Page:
Review: Gemini Man
Whether the end result ultimately works or not, it is important to push the boundaries of film. As a visual medium, it is imperative to not stagnate. If we are lucky, we get one film a year that both extends those supposed limits and ends with a satisfying film. One of the few films that has that possibility in 2019 is Gemini Man. Thus far, much more has been said about the technology behind bringing Gemini Man to the screen than has been said about the movie itself. And honestly, that is probably for the best.
Obviously, the most notable advance in technology being used is a deaged Will Smith who plays the dual role of Henry Brogan and his clone, Junior. Sadly, this is not a spoiler as this was the selling point of the film. This is unfortunate because the movie demands that you are surprised by this with Henry, but we digress. On top of this feat, this is a movie meant to be seen in 3D, with 4K resolution and a high frame rate of 120fps. This is a lot to deal with, especially because only a handful of theaters in the United States have the capability to handle this workload. For a massively budgeted film like this, to say that this is a risk is a giant understatement. But none of this should surprise you if you have followed director Ang Lee’s career. He has a history of pushing boundaries and constantly switching genres, and Gemini Man is no exception.
The technology, at times, is fantastically impressive. At others, it is frankly difficult to look at without wincing. The high frame rate is taken advantage of in several action sequences that are almost too fast for our eyes to follow. And this is exactly as it should be so the audience is blown away by the speed, accuracy, and force of Henry Brogan and Junior in combat with one another. The problems arise when the digital creation of Junior is forced to stand still. I admire the guts of Ang Lee and his team to continually show close-ups of Junior’s face as he attempts to emote. Unfortunately, even after two decades, the technology is still just not quite there.
There is one scene that stands out as particularly painful to watch. Without giving too much away, this scene demands Junior to perform a powerful and impactful emotional moment. It is clear that this is beyond the vocal and physical performance. In order to hide some of the problematic visuals, young Will Smith is covered in tears and his eyes are reddened to a point of almost comical absurdity. In earlier moments, Lee smartly introduces Junior with clever angles, from around corners, or with his face partially obscured. Despite the fact that we know the plot point of who Junior is, Lee’s fantastic staging and blocking puts us on the edge of our seats, ready for anything. And bless him for putting the money on the screen. The beautiful locales (that are soon destroyed) look stunning on film, as does the action. Never let it be said that Lee is only great with costume dramas. I would love to see more pure action films from him.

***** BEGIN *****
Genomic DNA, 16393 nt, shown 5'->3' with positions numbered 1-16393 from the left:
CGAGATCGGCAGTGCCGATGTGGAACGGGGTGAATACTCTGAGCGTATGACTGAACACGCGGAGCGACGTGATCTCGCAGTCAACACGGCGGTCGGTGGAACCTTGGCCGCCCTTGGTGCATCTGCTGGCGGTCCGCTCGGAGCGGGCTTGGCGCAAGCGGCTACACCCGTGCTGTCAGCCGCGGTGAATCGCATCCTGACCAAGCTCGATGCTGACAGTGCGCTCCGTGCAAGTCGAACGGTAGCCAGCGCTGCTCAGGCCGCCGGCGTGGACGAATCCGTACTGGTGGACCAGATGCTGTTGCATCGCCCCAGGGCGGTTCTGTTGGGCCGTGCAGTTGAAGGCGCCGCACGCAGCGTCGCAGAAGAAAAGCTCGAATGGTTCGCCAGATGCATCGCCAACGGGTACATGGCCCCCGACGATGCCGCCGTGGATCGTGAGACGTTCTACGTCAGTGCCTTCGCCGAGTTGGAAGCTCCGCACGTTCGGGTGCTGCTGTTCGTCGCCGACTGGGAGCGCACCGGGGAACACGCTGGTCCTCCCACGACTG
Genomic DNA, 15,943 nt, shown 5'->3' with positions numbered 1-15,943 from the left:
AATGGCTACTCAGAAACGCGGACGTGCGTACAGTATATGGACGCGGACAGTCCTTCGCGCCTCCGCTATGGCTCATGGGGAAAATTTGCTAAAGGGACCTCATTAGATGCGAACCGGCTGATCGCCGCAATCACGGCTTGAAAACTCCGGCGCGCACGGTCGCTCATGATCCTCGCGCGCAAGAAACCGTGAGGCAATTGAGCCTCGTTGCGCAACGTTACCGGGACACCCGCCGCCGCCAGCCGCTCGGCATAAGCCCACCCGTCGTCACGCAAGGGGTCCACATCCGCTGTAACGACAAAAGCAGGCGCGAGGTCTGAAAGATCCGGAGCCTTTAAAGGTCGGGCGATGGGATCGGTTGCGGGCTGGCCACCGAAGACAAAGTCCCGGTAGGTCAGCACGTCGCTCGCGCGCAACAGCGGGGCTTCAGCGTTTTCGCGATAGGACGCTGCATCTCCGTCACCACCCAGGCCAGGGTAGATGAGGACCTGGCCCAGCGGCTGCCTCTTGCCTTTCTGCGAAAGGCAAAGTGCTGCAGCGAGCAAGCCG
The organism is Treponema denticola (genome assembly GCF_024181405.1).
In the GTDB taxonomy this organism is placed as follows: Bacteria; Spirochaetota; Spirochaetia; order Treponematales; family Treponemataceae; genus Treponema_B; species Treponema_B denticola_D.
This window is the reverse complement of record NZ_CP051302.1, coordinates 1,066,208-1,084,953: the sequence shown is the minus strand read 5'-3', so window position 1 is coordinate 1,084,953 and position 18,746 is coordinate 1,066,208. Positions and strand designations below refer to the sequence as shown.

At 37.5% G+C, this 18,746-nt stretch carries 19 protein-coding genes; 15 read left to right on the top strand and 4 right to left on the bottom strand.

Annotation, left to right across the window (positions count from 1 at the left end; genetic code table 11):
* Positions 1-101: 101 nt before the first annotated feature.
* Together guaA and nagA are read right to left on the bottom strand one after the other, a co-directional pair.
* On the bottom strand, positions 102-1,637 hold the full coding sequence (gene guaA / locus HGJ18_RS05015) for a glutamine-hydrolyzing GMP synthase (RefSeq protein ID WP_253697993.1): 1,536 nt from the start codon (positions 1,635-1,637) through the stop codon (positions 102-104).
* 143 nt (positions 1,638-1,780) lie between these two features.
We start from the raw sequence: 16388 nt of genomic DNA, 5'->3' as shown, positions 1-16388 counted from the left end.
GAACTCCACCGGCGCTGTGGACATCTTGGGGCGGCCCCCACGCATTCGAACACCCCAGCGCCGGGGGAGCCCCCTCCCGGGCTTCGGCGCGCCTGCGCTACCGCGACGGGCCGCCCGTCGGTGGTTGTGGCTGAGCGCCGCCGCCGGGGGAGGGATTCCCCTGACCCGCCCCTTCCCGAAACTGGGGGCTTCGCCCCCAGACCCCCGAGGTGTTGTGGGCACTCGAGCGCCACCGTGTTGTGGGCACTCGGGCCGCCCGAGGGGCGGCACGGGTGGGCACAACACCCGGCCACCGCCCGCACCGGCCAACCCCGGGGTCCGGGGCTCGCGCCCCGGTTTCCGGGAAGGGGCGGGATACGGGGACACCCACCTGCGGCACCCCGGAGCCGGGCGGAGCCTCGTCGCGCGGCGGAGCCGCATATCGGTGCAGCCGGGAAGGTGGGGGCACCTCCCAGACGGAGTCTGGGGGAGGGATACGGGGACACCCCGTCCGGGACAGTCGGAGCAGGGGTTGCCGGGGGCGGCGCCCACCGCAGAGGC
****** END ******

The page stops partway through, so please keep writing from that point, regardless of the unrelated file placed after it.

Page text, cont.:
Gemini Man is a film whose core story was written over two decades ago, and goodness does that become apparent. By all accounts, this film did not get made in the late 90’s because the aforementioned technology was not advanced enough to produce it. As such, much of the film feels lifted from the trash heap of 90’s action flicks. It just never seems to fit in with modern filmmaking. However, that does not mean there is not fun to be had. When at its best, Gemini Man is enjoyable, escapist fare. It really has all of the pieces from that time in cinema history. A bare bones script, dependency on the magnetism of its star, a one dimensional megalomaniacal villain (Clive Owen in another role that demands nothing of him), and specific action set pieces. There are also long periods of mostly unnecessary exposition to provide lip service to its shallow themes mostly laid at the feet of Mary Elizabeth WInstead. Although it is nice to see a film use her well, it would be better if there was demanding material for her to sink her teeth into.
Clearly, Gemini Man is not a great movie, but it is good enough. If you can bide your time between tremendous action sequences, you will be rewarded well for your patience. Just avoid rolling your eyes at the lip service towards obvious themes of identity and consciousness and enjoy the ride. Squint hard enough and maybe young Will Smith will even look human.